QC Pet Studies graduate Casey Bechard works as a full-time dog groomer and shop manager at Off The Leash Pet Grooming in Regina, Canada. Today, she shares the 6 mistakes every rookie dog groomer makes their first year!
Your first couple months in this new, rewarding career can be challenging. There’s a lot to take into consideration when grooming dogs. Not to mention the whole business side to it, like how much to charge a client or how to speak to a client.
This article is more so how to make it through those first months, heck maybe even though the year, hopefully you can take somethings out of this blog post into your everyday work field.
Dog Grooming Mistakes
1. Not keeping tabs on the dog grooming process
When I first started pet grooming, I had to remember a lot of stuff. From the order of the grooming process to the most-used grooming tools in a professional dog grooming kit. For me, the easiest way to remember things is to write them down and keep them nearby.
I wrote down all the steps necessary to groom a dog efficiently. If you are scattered brained you will most likely forget a major step in the process. And then, you’ll have to go back and fix it, which may take up a lot of time you don’t have. So write down your routine and have it close by—eventually, you’ll have it down pat, and it’ll save your life for almost every groom!
2. Not keeping track of time
Time management is a big one. When you’re first starting out, this isn’t a huge issue because you’re working towards perfecting your grooms, which takes time. But once you get the hang of everything, it will be a lot easier to groom a dog in an hour and a half.
Timing is everything when you’re grooming. You must do everything within a certain time frame. You’re going to fall behind sometimes, and that’s fine. But you always have to keep a mental clock going in the back of your head. You must keep track of when your next grooming appointment comes in.
Thankfully, if you work at a grooming salon with other employees, other groomers will be there to help you out if you’re behind. They can answer the phones and help walk-in clients while you finish your groom. You just focus on the dog that’s on your table. Because if you’re constantly walking away from the dog to do other tasks, you’ll never finish on time!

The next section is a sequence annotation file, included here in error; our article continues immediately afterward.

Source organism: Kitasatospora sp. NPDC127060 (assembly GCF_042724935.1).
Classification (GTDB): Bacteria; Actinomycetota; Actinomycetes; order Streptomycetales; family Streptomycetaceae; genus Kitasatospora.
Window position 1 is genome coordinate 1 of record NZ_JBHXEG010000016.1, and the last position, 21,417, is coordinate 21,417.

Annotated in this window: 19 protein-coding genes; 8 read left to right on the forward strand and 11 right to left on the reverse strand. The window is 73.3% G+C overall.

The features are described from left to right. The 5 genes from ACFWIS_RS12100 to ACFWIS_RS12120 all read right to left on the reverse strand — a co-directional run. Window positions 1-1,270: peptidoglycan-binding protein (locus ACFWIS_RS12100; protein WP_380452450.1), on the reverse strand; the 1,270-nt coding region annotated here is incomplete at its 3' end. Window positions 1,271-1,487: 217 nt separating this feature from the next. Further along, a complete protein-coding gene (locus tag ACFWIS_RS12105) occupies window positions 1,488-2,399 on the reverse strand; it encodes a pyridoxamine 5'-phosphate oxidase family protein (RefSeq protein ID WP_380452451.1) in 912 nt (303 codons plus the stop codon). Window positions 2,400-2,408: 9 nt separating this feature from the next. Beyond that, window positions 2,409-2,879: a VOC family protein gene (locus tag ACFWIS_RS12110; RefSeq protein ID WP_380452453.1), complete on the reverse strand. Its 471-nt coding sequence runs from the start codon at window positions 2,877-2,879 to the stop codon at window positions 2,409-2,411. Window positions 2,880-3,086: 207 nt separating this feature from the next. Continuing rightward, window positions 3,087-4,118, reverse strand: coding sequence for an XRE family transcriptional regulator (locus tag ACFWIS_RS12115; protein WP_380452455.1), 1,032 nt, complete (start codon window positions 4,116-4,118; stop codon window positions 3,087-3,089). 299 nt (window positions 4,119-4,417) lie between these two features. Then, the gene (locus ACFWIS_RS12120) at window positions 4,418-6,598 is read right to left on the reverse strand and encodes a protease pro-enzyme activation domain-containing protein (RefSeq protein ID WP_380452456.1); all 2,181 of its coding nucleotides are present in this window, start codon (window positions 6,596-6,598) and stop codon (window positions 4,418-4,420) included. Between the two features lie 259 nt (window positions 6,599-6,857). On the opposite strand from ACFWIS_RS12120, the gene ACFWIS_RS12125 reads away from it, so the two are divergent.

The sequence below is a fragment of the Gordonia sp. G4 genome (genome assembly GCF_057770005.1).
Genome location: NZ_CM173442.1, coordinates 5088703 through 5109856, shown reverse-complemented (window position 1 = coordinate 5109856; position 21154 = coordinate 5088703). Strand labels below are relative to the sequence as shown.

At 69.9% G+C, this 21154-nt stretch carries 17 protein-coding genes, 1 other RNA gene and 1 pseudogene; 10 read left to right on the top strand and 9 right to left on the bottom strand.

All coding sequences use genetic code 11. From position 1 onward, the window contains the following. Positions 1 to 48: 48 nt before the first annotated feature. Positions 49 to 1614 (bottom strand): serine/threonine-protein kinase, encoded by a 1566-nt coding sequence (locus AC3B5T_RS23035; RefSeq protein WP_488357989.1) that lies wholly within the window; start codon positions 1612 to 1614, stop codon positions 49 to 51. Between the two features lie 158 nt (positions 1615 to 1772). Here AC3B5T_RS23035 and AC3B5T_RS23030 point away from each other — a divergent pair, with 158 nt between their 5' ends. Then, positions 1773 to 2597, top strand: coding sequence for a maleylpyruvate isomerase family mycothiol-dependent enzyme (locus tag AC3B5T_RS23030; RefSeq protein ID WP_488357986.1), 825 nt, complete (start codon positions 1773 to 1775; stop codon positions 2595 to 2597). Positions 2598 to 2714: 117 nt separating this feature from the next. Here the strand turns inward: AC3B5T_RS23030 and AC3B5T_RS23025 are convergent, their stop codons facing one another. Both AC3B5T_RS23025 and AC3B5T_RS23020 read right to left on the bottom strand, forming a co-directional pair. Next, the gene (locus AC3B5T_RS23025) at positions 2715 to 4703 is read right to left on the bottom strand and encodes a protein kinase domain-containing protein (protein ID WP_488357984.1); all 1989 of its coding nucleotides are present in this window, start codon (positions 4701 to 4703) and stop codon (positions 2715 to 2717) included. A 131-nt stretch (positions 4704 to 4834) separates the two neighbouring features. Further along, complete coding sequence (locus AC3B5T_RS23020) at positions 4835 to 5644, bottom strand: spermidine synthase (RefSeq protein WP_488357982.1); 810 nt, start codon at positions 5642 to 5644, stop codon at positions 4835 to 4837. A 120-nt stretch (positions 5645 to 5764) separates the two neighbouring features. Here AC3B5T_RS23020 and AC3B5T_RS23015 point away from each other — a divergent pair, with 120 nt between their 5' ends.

Dog Grooming Career Mistakes
As you’re progress through your dog grooming career, certain things will come easy while others may not. A few common mistakes that might make it harder for everything to run smoothly at your shop might include…
- Double-booking clients
- Not knowing how to be honest (but not blunt) with clients
- Undercharging for your dog grooming services
- Overcharging for your dog grooming services
3. Double-booking dog grooming clients
Over booking or double booking clients can happen. When this happens, it’s a hassle to get everything figured out while hoping that the clients will understand the error and be reasonable. When they do come back, be sure to apologize again for the inconvenience.
4. Not being honest about the groom with pet owners
Learning how to talk to clients is so important. It can either make or break your relationship with that client. You really need to know how to talk to all types of clients, the good and the bad. If the client’s dog wasn’t reacting well to the groom, I won’t just say, “Yeah, so your dog was really bad and didn’t like any of the grooming processes”—NO! Instead, I would say, “Charlie wasn’t a fan of the dryer and getting his nails trimmed, but the more you bring him in, he’ll get used to it for sure.”
You never want to be too bunt with what you’re saying, but you also don’t want to lie. Owners want to know the truth about how their dog’s spa day went, so don’t be afraid to tell the truth. Just know how to put it nicely!
5. Undercharging your dog grooming clients
When I first started my dog grooming career, I gave many deals to people who would let me groom their dogs because I needed all the practice I could get. But once you become a certified dog groomer, make sure you are charging normal grooming prices and not giving out too many deals. You went to school for this you have experience you have a right to charge for a full groom.
Even if your client isn’t the biggest fan of your grooming job, charge them full price. You gave that client a service, and you did the best you could to make their dogs look how they wanted them to look. So don’t feel shame about charging the right amount.
6. Overcharging your dog grooming clients
Another mistake is overcharging. You can definitely overcharge for a groom, and you have to be aware of the price for specific breeds. For example, if I am grooming a little Shih Tzu, I wouldn’t charge $100 for the groom. At my shop, we charge $70 for Shih Tzus, so if I overcharge the client, the difference is big.
Be aware of the service price. If you overcharge a client, you’ll have to contact the owner and credit their account or ask them to come back. Sometimes, owners will catch the error and let you know. Other times, they won’t say anything, which is really nice of them, but it’s still too much for a Shih Tzu groom.
Every dog grooming business will be different with their pricing. Just knowing what a good price is for your shop will go a long way. Once you get the hang of it, you won’t even have to think about it often. It will just come to you.
There is a lot to take in your first year as a dog groomer. Don’t worry—you’ll get it, I promise. It was a lot for me all at once, too. But with every mistake, keep your chin up high and learn from them! Just keep moving forward with what you know now, and you will be good to go!
Are there any newbie mistakes we missed? Let us know!